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52 (147) 2022

Real estate and construction

Green building – is it more than a marketing slogan?

By Barry McDermott; group head of sustainability, PM Group, and Alina Sikora, architect, sustainability champion, PM Group in Poland
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What does green building mean? Is it the same as sustainable building? To really understand this, let’s go back to the beginning…

Understanding ‘sustainability’
The United Nations Sustainable Development Goals (UNSDGs) are the present-day framework for sustainability in our society. These goals have evolved over time, and trace their roots back to the early environmental movement in the 1960s.  
Following decades of over-industrialisation, major pollution incidents (such as Love Canal), and the impact of DDT pesticides on biodiversity, environmental issues became important to the general public.

The United Nations held a series of conferences leading to the publication of the Brundtland Report in 1987 – Our Common Future. This report recognised that human activities had a negative impact on our environment. Crucially, it linked poverty reduction, gender equality and the importance of setting limits to economic growth of industrialisation to environmental conservation. The concept of sustainable development was born – balancing ecology, economy and social equity.

Sustainability and green buildings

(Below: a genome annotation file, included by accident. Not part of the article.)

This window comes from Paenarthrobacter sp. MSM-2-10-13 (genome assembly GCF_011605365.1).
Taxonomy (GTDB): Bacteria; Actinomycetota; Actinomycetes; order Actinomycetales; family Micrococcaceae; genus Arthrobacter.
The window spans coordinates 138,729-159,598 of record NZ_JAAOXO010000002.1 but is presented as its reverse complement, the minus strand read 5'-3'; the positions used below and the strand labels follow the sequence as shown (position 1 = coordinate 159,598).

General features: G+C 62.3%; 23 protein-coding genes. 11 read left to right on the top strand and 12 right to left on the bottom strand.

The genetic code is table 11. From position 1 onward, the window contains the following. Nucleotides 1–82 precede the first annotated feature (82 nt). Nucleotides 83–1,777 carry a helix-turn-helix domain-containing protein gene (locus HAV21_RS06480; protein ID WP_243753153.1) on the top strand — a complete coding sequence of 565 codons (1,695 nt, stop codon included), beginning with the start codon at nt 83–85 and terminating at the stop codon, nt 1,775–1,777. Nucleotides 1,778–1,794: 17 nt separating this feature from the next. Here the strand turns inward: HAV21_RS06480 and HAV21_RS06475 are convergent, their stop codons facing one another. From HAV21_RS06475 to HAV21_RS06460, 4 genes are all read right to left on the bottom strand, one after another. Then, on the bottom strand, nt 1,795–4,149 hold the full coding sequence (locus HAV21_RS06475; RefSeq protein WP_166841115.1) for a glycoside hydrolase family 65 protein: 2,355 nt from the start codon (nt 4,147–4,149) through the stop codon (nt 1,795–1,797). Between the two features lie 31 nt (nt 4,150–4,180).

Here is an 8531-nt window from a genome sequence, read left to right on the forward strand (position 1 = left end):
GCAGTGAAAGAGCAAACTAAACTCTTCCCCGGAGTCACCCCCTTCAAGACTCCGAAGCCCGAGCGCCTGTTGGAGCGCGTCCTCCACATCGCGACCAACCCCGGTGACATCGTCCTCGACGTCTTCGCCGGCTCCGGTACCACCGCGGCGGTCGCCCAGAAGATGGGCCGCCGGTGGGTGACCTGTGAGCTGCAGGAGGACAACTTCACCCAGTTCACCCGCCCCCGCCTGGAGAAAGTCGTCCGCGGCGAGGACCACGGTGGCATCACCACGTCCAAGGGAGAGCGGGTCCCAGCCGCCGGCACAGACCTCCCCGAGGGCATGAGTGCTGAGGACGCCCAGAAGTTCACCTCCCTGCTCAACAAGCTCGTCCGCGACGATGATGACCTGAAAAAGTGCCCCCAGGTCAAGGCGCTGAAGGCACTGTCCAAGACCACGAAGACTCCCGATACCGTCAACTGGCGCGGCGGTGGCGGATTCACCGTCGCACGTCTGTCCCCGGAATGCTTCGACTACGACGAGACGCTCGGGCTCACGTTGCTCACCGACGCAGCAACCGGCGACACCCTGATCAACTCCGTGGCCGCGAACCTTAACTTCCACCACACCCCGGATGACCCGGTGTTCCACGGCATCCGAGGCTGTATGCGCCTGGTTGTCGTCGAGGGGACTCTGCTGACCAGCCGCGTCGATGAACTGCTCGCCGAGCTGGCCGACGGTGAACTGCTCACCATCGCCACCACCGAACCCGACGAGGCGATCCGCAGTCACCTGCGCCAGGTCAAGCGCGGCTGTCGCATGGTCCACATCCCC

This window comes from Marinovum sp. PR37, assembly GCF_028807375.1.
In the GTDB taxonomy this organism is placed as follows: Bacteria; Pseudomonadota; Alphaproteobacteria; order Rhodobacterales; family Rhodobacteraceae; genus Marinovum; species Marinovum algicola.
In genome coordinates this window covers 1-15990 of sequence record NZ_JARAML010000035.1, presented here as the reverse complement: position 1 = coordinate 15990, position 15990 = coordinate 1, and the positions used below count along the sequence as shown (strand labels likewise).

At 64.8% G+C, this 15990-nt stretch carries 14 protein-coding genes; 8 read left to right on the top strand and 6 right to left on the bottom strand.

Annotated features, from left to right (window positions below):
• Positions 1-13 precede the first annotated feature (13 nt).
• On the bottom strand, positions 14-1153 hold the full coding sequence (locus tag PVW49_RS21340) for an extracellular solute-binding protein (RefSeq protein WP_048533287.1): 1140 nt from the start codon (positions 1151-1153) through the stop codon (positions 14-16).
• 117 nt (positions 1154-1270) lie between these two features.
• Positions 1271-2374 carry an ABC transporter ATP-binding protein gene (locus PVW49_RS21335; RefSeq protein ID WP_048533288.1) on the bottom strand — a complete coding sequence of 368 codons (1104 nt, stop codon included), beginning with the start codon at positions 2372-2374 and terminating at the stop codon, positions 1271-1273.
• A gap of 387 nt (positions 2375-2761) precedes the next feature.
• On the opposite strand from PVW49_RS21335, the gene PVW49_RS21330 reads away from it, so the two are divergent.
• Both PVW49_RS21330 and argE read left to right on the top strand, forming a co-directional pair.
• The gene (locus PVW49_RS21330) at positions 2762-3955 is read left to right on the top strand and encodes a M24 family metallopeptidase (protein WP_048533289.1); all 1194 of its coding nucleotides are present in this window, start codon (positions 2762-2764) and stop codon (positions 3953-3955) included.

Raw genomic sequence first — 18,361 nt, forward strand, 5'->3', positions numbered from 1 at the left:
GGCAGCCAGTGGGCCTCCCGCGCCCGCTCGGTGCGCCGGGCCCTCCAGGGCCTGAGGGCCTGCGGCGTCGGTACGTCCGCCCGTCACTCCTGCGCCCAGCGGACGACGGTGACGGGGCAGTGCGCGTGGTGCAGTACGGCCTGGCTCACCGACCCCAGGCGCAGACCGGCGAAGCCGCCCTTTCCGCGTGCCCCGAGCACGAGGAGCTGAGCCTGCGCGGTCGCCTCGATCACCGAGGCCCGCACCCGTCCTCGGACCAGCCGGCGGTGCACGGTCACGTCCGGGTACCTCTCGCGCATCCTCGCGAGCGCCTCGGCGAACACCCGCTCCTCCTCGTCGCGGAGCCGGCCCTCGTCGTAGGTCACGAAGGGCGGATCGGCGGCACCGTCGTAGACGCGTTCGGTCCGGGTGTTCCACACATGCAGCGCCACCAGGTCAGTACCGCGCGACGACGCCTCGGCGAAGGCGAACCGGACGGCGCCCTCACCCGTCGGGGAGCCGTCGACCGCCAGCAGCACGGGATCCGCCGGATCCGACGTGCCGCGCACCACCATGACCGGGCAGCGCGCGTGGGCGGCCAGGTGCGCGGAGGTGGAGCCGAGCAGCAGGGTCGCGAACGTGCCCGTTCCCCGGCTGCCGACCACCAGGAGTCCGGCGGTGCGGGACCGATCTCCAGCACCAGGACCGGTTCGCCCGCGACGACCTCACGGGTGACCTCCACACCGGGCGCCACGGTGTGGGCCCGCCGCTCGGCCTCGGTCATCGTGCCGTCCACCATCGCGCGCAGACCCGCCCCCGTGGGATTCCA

Buildings, through their construction and use, contribute to almost 40% of world greenhouse gas emissions. As the environmental movement developed, architects and ecologists started to think in a different way. They saw that buildings should be less reliant on fossil fuels, more connected to nature, and fit with the surrounding environment.

Traditional green building design is one element of a holistic sustainability approach.  They can create a positive influence on our climate and the natural environment. Today, the green building concept has evolved to include more holistic sustainability elements such as Green healthy buildings. Buildings are generally designed for people. Healthy, comfortable buildings for people to work in improves well-being, morale, employee retention and productivity. Concepts such as biophilic design are not just good for the environment, but improve the quality of life for the building users. One of the greatest costs of building operation for a company is not only energy consumption, but also the salary of its occupants. Therefore, green healthy buildings are in increasing demand and not just a slogan.

To understand the emerging importance of sustainable buildings, let’s take a look at some of the trends, themes and drivers for their demand.

Energy costs
Sustainable, energy efficient buildings can buffer the trend of rising energy prices. Buildings with can use on site renewable energy such as photovoltaics and heat pump technology can further insulate against rising energy costs and decarbonise business operations.

Net-zero carbon
The 2015 UN Paris Climate Change Conference, COP 21, focused attention on the global need for governments and the business community to set carbon reduction targets for Scope 1, 2 and 3 greenhouse gas emissions and achieve a net zero carbon society by 2050. [Scope 1 covers direct emissions from owned or controlled sources. Scope 2 covers indirect emissions from the generation of purchased electricity, steam, heating and cooling consumed by the reporting company. Scope 3 includes all other indirect emissions that occur across a company’s value chain.]